China's State Grid Denies Country in is 'Energy Crisis' Despite Rolling Outages

Power has been cut to streets, homes, and shops, while factories have closed in the northeast and along the eastern seaboard.
China's State Grid Denies Country in is 'Energy Crisis' Despite Rolling Outages Power grids are shown along the Yangtse River at The Three Gorges Dam in central China's Hubei province in a file photo.

China's power grid operator denied there was an energy crisis and vowed to upgrade the national power grid and guarantee normal power supply amid a rolling wave of outages around the country, state media reported on Wednesday.

The cuts and restrictions have been implemented piecemeal by local governments, often with scant warning and little explanation, sparking public anger, as well as uncertainty over whether the problem lies with a chronic shortage of generating capacity.

"China's energy supply capacity is is currently sufficient to meet demand," State Grid Corp. said in comments reported by the Global Times, a newspaper with close ties to the ruling Chinese Communist Party (CCP). "China has no energy crisis," it said.

It said it is currently rolling out measures to unify the entire national grid, enabling inter-regional and inter-provincial delivery of energy to solve the problem of limited supply in other parts of the country.

The power cuts were trending on Chinese social media, with around 500 million searches on the topic on Monday, the Global Times said.

It quoted an economist as saying that the power shortages were "actually a game between central and local governments."

The paper also cited government statistics as saying that China currently has an installed power generation capacity of 2.2 billion kilowatts.

Residents of northeastern China have taken to social media in recent days to document unexpected power outages leaving no traffic signals on dark streets, with shops illuminated by makeshift lighting and even candles.

Some said they were suffering in the heat after air conditioning systems went down, while others sought reasons for the power cuts.

"A powerful China can save the so-called princess but can't seem to manage the electricity consumption of 90 million people in the northeast,” Weibo user @Daozhimaifudazusheng commented, in a barbed reference to the return of Huawei chief financial officer Meng Wanzhou from house arrest in Canada.

Jilin resident Liu Fang said there is all kinds of speculation about the reasons for the cuts, including that the CCP is experimenting with public responses to disaster, or trying to prevent the public from finding out information online.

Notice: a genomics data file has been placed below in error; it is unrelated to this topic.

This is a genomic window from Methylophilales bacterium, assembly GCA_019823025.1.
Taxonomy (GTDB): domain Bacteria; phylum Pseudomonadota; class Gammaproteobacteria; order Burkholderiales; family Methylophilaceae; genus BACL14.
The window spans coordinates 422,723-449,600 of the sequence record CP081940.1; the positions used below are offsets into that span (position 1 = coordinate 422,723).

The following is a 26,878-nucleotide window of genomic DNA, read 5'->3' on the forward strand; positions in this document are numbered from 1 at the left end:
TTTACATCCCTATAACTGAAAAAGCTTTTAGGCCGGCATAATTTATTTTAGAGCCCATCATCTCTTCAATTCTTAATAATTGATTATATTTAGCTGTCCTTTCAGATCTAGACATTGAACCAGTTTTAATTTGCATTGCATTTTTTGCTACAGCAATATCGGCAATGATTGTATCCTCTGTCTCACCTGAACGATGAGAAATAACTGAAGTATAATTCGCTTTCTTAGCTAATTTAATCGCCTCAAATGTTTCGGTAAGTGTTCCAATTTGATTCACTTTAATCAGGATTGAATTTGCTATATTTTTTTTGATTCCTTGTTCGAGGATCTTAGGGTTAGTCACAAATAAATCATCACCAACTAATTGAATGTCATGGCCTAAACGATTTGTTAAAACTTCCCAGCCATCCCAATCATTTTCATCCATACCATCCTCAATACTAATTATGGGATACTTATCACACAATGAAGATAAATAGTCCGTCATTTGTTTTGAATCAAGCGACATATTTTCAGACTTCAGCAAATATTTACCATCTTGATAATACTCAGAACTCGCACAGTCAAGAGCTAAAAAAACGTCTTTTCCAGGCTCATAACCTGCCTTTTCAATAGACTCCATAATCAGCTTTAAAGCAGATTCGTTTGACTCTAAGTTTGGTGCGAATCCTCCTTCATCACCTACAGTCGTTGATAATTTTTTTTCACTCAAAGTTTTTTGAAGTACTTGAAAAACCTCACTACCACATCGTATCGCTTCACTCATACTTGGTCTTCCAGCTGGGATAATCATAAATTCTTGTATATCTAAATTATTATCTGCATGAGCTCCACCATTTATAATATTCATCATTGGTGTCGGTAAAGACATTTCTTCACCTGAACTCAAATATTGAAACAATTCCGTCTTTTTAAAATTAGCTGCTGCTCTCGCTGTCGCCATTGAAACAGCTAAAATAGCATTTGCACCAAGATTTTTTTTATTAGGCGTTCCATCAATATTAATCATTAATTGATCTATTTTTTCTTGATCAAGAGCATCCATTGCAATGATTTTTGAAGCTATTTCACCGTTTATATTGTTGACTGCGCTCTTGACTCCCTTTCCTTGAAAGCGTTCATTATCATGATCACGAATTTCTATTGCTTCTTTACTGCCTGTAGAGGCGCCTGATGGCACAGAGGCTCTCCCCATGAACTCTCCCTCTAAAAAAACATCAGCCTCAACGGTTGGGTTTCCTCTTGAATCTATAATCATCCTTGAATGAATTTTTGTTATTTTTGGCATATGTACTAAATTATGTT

"[So many] companies have stopped production or closed down due to the power outages," Liu said. "They can't fulfill their orders, and the workers can't get paid."

"The government doesn't seem to be taking responsibility for the situation."

Patience wearing thin

A current affairs commentator surnamed Zhao, who is currently in outage-hit Kunshan city, Jiangsu province, said people's patience with the government is wearing thin.

"It's not that we've never had power outages in the past, but this time people are exhausted due to the uncertainty over the reasons for it, and they have diminishing tolerance," Zhao said.

"The sense of dissatisfaction is resonating loudly online, and the impact of the power outages is pretty big; people are complaining loudly and in large numbers," he said.

Power rationing may be the order of the day, with a state newspaper in the southeastern province of Fujian reporting that "phased and orderly" power consumption will be in effect from the end of the month.

The Fujian provincial power company would boost supplies to meet a two million kilowatt shortfall between October and December, the Fujian Daily newspaper reported.

Regional energy consultancy the Lantau Group said there are a number of factors contributing to the power outages and rationing in China.

It said in a report that some provinces are facing a shortfall of power supply after operators of coal-fired power stations stopped operating in the face of skyrocketing coal prices.

Others have adopted power rationing as a way to meet annual energy control targets for the year, known as "dual control" objective.

And regions that typically import power from elsewhere in China to meet chronic shortfalls are now unable to do so, owing to the first two factors, the report said.

It quoted the China Electricity Council as saying that coal mines are halting production following safety incidents and that applications for expansion of coal production are stuck in the bureaucratic pipeline, while the Inner Mongolian coal industry has been hit by a huge corruption scandal.

Some coal generators are idling their plants or only operating at a minimum capacity factor, as they are currently incurring losses on all their generation, according to the Lantau Group.

Translated and edited by Luisetta Mudie.


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